Vinnie’s light pink dress shirt nicely compliments the overwhelming quantity of red in the rest of the outfit. The shirt has a spread collar, front placket, and a plain back with no pleats. He further thumbs his nose at anonyminity by wearing a shirt with his distinctive initials – “V.A.” – monogrammed on the left breast pocket.

Vinnie isn't staying Very Anonymous with the monogrammed shirt.

Vinnie isn’t staying Very Anonymous with the monogrammed shirt.

The shirt has long, squared French cuffs that Vinnie fastens with an elaborate pair of gold cuff links that each feature a mounted onyx pebble.

Also a good view of Vinnie's Rolex.

Also a good view of Vinnie’s Rolex.

Vinnie’s silk tie is printed with a lavender paisley pattern.

He wears a pair of well-shined black leather tassel loafers, a more subtle option that downplays the loud suit more than his flashier “everyday” two-tone spectator loafers in black and white would. The trouser leg line is nicely carried into the shoes by a pair of maroon silk dress socks.

Vinnie goes the whole nine yards and sports a pair of socks that perfectly matches his suit.

Vinnie goes the whole nine yards and sports a pair of socks that perfectly matches his suit.

A man of luxury, Vinnie doesn’t let his new witness protection status get in the way of his jewelry either. His two-tone Rolex DateJust is possibly a 116233 model with a stainless steel 36mm case, 18-karat yellow gold bezel, and a mixed gold and stainless Jubilee bracelet. The white face appears to be the appropriately named “Roman dial”.

Vinnie and Barney get closer than ever while dancing with new pals.

Vinnie and Barney get closer than ever while dancing with new pals.

An expensive watch might not signify his criminal background to the nice folks of Fryburg, California, but Vinnie’s gold pinky ring would certainly make him stand out further from the early bird crowd. Nicely calling out the color of his suit, Vinnie’s ring has a brick red-colored, oval-shaped setting.

Go Big or Go Home

Honestly, this scene has lent me some of the best advice for dating (or confidence in general) when Vinnie advises Barney to “look ’em in the eye” when talking to women. Despite his bigamy and his self-admitted preference for women who are “kinda dirty or somethin'”, Vinnie proves to be a reasonably respectful barroom suitor.

In fact, Vinnie hands down many life lessons – possibly part of his new wave of inspiration as he writes his story – including:

  • How to treat a suit: don’t sit around wearing your pants without the jacket.
  • How to talk to women: “look ’em in the eye.”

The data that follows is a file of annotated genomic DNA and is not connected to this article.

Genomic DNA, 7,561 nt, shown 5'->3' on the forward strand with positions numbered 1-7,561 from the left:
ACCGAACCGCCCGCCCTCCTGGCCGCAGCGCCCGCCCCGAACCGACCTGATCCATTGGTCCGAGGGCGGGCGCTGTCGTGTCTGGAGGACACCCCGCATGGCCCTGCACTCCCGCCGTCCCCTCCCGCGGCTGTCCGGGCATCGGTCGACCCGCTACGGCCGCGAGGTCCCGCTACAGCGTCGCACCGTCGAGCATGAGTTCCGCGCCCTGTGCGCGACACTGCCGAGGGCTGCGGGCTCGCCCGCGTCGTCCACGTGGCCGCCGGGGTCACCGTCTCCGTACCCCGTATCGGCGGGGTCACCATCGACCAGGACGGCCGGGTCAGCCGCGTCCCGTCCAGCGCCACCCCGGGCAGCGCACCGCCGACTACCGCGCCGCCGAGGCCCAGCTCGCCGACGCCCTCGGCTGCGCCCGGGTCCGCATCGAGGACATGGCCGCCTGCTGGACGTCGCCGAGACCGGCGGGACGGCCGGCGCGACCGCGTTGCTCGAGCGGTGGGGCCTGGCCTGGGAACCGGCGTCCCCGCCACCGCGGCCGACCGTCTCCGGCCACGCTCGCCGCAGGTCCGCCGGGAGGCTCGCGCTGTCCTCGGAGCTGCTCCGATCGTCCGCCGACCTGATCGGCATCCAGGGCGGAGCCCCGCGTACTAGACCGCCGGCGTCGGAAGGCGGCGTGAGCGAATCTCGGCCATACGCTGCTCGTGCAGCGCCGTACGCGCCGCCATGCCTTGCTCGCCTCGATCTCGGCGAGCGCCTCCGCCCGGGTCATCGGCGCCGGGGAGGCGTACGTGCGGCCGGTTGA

• How to dance… especially the meringue.

    Vinnie follows all three of his own rules during his night out with Barney and the charming guidettes.

    Vinnie follows all three of his own rules during his night out with Barney and the charming guidettes.

How to Get the Look

Ymbl7red-cropou can take the guy out of the Mafia, but you can never take the Mafia out of the guy; Vinnie proves both unwilling and unable to even pretend he’s no longer the type of guy who goes out in a bold red silk suit, flashing his Rolex and pinky ring as he buys rounds of drinks for the bar.

  • Red dupioni silk tailored suit, consisting of:
    • Single-breasted 1-button jacket with wide peak lapels, padded shoulders, welted breast pocket, jetted hip pockets, 3-button cuffs, and ventless back
    • Single reverse-pleated trousers with belt loops, straight side pockets, no back pockets, and plain-hemmed bottoms
  • Light pink dress shirt with spread collar, front placket, monogrammed breast pocket, and double/French cuffs
  • Lavender paisley printed silk tie
  • Gold elaborate cuff links with a mounted onyx pebble
  • Black leather belt with rounded-edge gold single-claw buckle
  • Black leather tassel loafers
  • Maroon silk dress socks
  • Rolex DateJust two-tone gold wristwatch with white Roman dial on yellow gold and stainless mixed Jubilee bracelet
  • Gold pinky ring with brick red oval setting

Do Yourself a Favor and…

Buy the movie.

Footnotes

Another sartorial focus in this scene would be the two stereotypically-dressed mob assassins who track down Vinnie at the nightclub. They are wearing, as Hannah later unwittingly mocks:

Your honor, are we to believe that this man is in danger? That some cartoon character hitmen in black suits with white-on-white ties armed with guns are going to walk through that door…?

If these guys were any more stereotypical, their names would be Rocco and Bruno or something like that.

If these guys were any more stereotypical, their names would be Rocco and Bruno or something like that.

Judge Wargrave’s Navy Suit in And Then There Were None

Charles Dance as Justice Lawrence Wargrave in BBC's And Then There Were None (2015).

Charles Dance as Justice Lawrence Wargrave in BBC’s And Then There Were None (2015).

Vitals

Charles Dance as Lawrence Wargrave, retired judge

Devon, England, August 1939

Series Title: And Then There Were None
Air Date: December 26-28, 2015
Director: Craig Viveiros
Costume Designer: Lindsay Pugh